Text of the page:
“In the Army, spend 15 months outside Baghdad.
In the Army, combat really ain’t that bad.
In the Army, come back from Iraq and then
(In the Army) turn around and get deployed again…”
Oh yes, I smell a hit……
Okay, I’ll finally say that Fall is here. The temperature reading on my little Windows Sidebar gadget thingie says it’s 56 degrees here in Walterboro at 1:45 PM, and there’s a brisk wind blowing the debris around outside. I say debris rather than leaves because down here, the leaves are never quite sure when to all off the trees. I have a hot cup of coffee in hand and can reflect on Autumn as I relax on a week’s vacation.
As a Yankee transplant to the Lowcountry, the Autumnal season is a bit strange to me. My coworkers are showing up at the plant wearing fleece pullovers and skully hats, and I’m still in short sleeves. The weather that we’re having today is what I’m used to seeing in early September back in Maine. The year I moved back down here, in October 2000, I’d already had my first snowfall by the second week of the month. My first frost was in mi-September. Now here we are at the end of the first week of November and I finally had to break out a hoodie. I’m certainly in no way ready to break out my snowboarding parka.
I really had to laugh when the company I work for released the Pumpkin Spice Egg Nog the first week of October. C’mon….just because the calendar says fall is here doesn’t mean it really is. I know that egg nog is a very competitive market product and it has a very small sell-window, but let’s be realistic; no one wanted a big thick glass of nog on a 95 degree day.
There’s not much I miss about living up north. In fact, I really didn’t like it all that much up there at all. But watching the leaves turn brilliant shades of red and yellow and orange was a gorgeous sight. Down here, things just go from green to sickly jaundiced yellow to brown, and then the next 5 months is spent trickling off the branches in dribs and drabs.
Of course, up north, no one wants to brave a 20-degree day to stand outside frying a turkey. Up north, the shorts & t-shirts have been packed up, not to be seen again till May. (Although a lot of us die-hard stalwarts would break out the cargo shorts with a sweatshirt and hiking boots as soon as the temps broke 40, just to thumb our noses at winter)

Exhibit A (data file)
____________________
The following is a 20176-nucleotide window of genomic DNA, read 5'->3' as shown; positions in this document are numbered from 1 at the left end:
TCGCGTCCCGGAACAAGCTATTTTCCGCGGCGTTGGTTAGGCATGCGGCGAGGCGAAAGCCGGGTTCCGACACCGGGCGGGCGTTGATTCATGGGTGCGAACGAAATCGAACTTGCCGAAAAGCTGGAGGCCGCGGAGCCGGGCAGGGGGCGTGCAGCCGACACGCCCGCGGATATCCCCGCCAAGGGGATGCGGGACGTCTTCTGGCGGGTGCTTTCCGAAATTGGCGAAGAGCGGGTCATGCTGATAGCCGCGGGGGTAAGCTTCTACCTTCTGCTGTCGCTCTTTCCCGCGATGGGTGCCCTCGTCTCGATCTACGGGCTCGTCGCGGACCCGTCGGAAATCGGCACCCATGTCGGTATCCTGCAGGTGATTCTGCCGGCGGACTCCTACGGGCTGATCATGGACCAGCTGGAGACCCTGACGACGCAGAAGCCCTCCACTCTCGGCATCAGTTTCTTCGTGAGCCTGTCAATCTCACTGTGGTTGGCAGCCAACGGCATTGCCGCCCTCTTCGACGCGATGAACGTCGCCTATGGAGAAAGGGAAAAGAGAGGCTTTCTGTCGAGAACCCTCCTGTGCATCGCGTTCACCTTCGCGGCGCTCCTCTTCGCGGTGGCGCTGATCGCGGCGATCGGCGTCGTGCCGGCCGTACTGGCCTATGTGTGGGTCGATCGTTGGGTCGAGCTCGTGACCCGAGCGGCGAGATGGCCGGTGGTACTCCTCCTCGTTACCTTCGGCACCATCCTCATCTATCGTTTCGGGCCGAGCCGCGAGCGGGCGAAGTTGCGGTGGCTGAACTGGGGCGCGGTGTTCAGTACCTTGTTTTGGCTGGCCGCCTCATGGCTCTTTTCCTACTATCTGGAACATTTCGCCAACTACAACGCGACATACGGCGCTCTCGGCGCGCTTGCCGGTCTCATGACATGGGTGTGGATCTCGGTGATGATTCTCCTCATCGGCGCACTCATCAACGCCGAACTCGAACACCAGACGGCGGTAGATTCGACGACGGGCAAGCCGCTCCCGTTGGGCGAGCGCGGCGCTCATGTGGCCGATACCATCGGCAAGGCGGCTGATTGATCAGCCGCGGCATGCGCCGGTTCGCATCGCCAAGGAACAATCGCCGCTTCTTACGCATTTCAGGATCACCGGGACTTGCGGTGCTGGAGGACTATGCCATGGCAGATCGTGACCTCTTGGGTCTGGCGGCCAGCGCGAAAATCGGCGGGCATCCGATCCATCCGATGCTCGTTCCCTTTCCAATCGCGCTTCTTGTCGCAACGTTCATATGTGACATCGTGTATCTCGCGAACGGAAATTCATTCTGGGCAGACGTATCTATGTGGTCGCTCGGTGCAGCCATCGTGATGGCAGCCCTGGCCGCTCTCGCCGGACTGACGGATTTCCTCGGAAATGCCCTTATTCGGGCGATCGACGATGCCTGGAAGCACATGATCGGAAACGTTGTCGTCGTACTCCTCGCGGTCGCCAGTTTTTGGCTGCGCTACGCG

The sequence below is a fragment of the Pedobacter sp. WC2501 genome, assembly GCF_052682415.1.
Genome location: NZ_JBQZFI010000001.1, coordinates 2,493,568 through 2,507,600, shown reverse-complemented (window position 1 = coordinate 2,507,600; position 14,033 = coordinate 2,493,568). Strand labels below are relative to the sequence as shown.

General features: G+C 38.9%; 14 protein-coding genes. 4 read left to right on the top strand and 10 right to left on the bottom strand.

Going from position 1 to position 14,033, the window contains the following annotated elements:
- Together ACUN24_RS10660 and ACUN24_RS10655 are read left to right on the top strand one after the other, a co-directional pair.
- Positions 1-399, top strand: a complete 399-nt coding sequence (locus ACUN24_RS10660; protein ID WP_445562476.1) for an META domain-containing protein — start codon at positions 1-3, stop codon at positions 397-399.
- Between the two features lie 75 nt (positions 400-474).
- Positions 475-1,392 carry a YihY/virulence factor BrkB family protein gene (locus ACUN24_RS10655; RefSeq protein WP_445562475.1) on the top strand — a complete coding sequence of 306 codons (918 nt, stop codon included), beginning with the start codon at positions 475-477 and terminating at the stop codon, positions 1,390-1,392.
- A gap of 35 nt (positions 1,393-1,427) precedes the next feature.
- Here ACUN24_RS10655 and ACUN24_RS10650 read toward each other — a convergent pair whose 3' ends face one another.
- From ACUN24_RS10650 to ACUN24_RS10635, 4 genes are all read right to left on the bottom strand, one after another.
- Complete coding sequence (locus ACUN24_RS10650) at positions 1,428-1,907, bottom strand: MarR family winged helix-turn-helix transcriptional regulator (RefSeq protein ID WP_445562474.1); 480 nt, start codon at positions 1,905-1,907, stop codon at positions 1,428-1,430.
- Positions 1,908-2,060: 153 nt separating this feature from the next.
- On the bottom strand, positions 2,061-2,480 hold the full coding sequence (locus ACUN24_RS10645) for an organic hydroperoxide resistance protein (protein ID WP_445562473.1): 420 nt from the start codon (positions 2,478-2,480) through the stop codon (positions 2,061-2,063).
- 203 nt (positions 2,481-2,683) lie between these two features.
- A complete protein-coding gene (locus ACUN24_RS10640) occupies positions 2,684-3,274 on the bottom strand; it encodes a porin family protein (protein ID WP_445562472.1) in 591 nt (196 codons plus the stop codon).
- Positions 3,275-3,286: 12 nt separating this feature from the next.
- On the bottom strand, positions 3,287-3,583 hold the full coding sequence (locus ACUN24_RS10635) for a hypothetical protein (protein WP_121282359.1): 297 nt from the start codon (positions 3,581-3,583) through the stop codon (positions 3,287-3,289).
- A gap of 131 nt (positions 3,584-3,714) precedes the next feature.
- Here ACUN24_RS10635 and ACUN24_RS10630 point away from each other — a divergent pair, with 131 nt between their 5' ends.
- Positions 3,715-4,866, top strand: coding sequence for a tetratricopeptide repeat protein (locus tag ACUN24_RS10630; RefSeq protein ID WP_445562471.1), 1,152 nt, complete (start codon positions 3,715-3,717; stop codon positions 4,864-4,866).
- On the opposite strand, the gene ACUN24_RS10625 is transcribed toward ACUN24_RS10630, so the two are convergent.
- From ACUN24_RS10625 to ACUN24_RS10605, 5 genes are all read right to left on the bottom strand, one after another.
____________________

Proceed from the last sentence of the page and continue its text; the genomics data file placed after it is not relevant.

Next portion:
Fall means hockey season starts up again, and the weather here means that it’s not a hardship to stand outside after a game to chat with the players, and it also means you aren’t dragging heavy coats & what not to games. Tailgating isn’t a body-numbing experience. If you’re a football fan, it means that you don’t need to bundle up like the Michelin Man to watch a game outdoors. And I assure you, falling down on FROZEN ground, especially when being tackled, sucks with a capital OUCH.
Back in Maine, if you die after Columbus Day, you probably aren’t getting buried till after Memorial Day. The ground freezes and becomes too hard to dig a grave in, so they keep you in the cooler till it’s warm enough to dig the hole to put you in and have a graveside service come spring.
So Fall has finally come to the Lowcountry. Good, maybe my grass will stop growing now and I can keep the weeds at bay till March.
Monday, November 5, 2007
Yes, this all happenned several years ago...but it's been weighing on my mind ever since. It's a VERY long blog. Please bear with me.
There really aren’t a lot of things that I call myself “eminently qualified” to give an opinion on. Most of the time that doesn’t stop me, though. I generally am pretty content to spout off with my relatively-informed opinions at the drop of a hat without being a qualified expert on the topic. Most of the things I talk about aren’t exactly rocket surgery either. However, occasionally a topic comes up where I have special qualifications, such as a commercial driver’s license, or specific experience, such as being there in Germany first-hand to see the fall of the Berlin Wall and communism. There are a lot of things that I can engage in an intelligent discourse over without looking like a complete rube, but few things I would be so bold as to call myself an expert on. But on a select few topics, yes, I am eminently qualified. This is one of those topics.
For the sake of background, I spent four years as a military policeman in the US Army. My primary specialty as an MP was Combat Support and Law Enforcement, and my secondary specialty was that of Corrections. The wartime mission for my unit in Germany, the 285th MP Company, was that of Enemy Prisoner of War (EPW) operations. In the event of an armed conflict, we were to set up and operate a prison camp as well as process and guard EPW’s and CI’s, or Civilian Internees. In addition to frequent classroom training on the subject, I had several excellent field training exercises specifically tailored to EPW ops to give practical application to the classroom theory. In one exercise I role-played the part of a prisoner, and in a longer 21-day event, we ran a camp whose prisoners were members of the Army’s elite 10th Special Forces Group.
In Kansas, I was assigned to the US Army Correctional Brigade, and as part of my duties apart from Law Enforcement, I was responsible for prisoner custody & control in a military correctional environment populated by as many as 3,000 convicted offenders. Once the First Gulf War started to ramp up, my unit helped train National Guard MP units in EPW operations prior to their deploying to the front lines.